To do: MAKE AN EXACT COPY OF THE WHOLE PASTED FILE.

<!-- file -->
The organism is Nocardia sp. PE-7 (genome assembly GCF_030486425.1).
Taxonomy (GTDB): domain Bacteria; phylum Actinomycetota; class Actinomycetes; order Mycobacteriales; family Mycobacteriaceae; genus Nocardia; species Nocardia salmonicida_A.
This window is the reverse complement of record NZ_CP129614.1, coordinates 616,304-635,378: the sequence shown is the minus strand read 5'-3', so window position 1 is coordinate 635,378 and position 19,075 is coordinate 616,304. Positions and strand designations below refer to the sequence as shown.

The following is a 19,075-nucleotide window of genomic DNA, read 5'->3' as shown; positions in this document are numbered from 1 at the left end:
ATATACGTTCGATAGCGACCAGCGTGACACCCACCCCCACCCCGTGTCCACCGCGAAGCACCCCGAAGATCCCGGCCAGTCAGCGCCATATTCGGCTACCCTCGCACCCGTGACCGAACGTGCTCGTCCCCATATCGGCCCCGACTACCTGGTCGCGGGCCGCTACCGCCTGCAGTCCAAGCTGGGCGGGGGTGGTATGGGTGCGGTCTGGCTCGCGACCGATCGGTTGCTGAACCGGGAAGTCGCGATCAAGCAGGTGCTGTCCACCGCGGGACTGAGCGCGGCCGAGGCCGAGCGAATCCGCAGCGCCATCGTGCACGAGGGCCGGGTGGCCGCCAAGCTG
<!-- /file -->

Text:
The organism is Nocardia sp. PE-7 (genome assembly GCF_030486425.1).
Taxonomy (GTDB): domain Bacteria; phylum Actinomycetota; class Actinomycetes; order Mycobacteriales; family Mycobacteriaceae; genus Nocardia; species Nocardia salmonicida_A.
This window is the reverse complement of record NZ_CP129614.1, coordinates 616,304-635,378: the sequence shown is the minus strand read 5'-3', so window position 1 is coordinate 635,378 and position 19,075 is coordinate 616,304. Positions and strand designations below refer to the sequence as shown.

The following is a 19,075-nucleotide window of genomic DNA, read 5'->3' as shown; positions in this document are numbered from 1 at the left end:
ATATACGTTCGATAGCGACCAGCGTGACACCCACCCCCACCCCGTGTCCACCGCGAAGCACCCCGAAGATCCCGGCCAGTCAGCGCCATATTCGGCTACCCTCGCACCCGTGACCGAACGTGCTCGTCCCCATATCGGCCCCGACTACCTGGTCGCGGGCCGCTACCGCCTGCAGTCCAAGCTGGGCGGGGGTGGTATGGGTGCGGTCTGGCTCGCGACCGATCGGTTGCTGAACCGGGAAGTCGCGATCAAGCAGGTGCTGTCCACCGCGGGACTGAGCGCGGCCGAGGCCGAGCGAATCCGCAGCGCCATCGTGCACGAGGGCCGGGTGGCCGCCAAGCTG